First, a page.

Most New Yorkers that I know think of the Hudson Yards development as something rather like Times Square – an obnoxious place for tourists that no self-respecting New Yorker would either approve of or be seen dead in. Of the two, Hudson Yards might even be more despised. This is perhaps in part because Hudson Yards is the more ostentatious of the two, and perhaps in part because Times Square evolved at least semi-organically, while Hudson Yards seems to have been conceived ab ovo as something alien to what New Yorkers like to think of as their native values. The current Disneyfied incarnation of Times Square targets suburbanites from the ‘heartland‘, the McMansioneers of the nation. Hudson Yards, the suspicion goes, was built as a playground for the moneyed parasites who are sucking the life out of the city.
As an aspiring New Yorker, I have absorbed the general disdain for the place. Thus I had never visited Hudson Yards. I had registered its rather bombastic skyscrapers in passing, and taken the occasional photograph from a distance, but that was all. But then Skylum, the makers of some photo-editing software that I use, announced a photo walk starting at Hudson Yards. I decided that I might as well go along and see what the place was actually like.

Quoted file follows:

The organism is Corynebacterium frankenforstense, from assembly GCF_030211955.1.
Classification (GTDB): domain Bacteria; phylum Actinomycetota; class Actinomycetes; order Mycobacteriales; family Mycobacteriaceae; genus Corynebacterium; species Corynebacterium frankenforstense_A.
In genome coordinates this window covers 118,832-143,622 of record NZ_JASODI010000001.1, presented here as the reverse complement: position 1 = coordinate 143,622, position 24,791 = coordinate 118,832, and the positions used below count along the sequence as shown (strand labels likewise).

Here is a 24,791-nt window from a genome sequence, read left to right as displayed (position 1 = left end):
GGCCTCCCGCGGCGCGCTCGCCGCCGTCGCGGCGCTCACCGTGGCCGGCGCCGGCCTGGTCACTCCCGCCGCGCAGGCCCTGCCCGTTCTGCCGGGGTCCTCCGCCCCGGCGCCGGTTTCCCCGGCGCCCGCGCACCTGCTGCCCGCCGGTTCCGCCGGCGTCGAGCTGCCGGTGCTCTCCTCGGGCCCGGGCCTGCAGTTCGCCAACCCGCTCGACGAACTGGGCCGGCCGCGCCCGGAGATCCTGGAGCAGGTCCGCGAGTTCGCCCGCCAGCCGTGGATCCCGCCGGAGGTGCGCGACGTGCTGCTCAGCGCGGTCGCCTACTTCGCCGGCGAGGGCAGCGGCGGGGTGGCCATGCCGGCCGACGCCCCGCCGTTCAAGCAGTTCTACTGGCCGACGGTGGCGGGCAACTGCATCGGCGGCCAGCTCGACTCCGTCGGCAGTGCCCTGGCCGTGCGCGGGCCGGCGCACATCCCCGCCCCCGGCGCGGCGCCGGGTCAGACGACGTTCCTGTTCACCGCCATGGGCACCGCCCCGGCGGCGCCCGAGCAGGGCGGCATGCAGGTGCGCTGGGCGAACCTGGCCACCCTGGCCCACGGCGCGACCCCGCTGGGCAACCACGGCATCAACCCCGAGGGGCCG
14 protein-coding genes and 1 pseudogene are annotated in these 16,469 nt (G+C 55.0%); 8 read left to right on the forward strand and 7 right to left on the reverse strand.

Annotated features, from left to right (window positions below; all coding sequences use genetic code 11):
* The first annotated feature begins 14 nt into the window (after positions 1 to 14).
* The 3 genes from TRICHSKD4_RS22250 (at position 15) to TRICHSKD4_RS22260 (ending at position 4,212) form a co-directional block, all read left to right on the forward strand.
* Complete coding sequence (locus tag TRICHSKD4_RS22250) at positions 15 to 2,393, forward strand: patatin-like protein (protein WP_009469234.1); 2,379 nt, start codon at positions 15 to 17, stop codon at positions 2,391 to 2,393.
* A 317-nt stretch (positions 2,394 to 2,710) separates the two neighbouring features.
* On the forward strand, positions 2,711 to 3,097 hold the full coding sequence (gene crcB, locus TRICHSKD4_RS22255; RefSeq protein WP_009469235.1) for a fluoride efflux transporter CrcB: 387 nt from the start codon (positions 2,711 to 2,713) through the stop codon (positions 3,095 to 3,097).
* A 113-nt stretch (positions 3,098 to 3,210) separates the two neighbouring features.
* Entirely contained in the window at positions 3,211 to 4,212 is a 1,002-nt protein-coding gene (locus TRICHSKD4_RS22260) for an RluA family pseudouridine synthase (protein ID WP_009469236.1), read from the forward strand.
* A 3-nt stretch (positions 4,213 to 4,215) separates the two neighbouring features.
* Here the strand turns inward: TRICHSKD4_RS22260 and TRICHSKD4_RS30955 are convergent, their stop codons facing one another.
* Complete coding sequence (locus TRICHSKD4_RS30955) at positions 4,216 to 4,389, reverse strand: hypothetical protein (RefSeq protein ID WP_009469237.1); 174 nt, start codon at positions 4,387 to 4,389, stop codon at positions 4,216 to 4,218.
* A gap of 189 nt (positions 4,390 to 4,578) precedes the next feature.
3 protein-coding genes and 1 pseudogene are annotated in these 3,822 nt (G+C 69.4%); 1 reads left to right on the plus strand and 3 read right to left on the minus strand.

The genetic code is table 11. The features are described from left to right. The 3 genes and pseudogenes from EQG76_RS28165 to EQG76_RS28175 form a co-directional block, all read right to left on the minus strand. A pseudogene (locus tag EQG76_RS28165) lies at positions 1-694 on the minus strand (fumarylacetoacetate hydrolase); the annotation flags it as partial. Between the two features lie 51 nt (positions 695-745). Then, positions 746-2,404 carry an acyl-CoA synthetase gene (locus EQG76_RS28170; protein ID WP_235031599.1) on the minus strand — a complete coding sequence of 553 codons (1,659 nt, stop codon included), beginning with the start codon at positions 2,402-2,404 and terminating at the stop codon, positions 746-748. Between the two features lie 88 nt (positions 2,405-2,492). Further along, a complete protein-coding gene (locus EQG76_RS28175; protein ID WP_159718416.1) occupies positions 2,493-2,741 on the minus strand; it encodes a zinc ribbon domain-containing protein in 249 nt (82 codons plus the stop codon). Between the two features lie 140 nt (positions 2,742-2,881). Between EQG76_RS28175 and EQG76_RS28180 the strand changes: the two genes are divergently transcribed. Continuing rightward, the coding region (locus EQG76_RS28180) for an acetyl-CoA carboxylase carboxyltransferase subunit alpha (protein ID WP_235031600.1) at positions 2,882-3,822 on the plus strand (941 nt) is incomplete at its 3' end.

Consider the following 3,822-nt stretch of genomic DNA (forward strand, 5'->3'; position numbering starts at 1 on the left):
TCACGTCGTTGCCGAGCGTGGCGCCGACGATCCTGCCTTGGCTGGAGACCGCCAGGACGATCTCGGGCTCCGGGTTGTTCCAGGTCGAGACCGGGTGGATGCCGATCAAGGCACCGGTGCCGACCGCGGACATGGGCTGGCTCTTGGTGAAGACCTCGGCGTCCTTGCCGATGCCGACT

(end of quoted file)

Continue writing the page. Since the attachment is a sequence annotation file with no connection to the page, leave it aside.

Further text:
What I learned from my brief excursion was that (a) the people from Skylum are very nice, and (b) that while the architecture of Hudson Yards is generally hideous, the details of the architecture are more interesting. The skyscrapers themselves are decidedly unlovely: their sheer scale makes their quirkiness seem arrogant rather than endearing or attractive. But if you focus in (literally or metaphorically) on the elements of the design, it all becomes more interesting. There is, after all, a visual richness to some of the juxtaposed textures and forms that is candy to an architectural photographer. As the Skylum folks probably guessed, there are certainly worse places to take your camera for an hour or two.
I still don’t like Hudson Yards or want any part of what it’s selling. I don’t have any real reason to go back. But I will grudgingly admit that their architects did get some things right, and that while the whole may be moderately repellent, some of the detail is worth appreciating.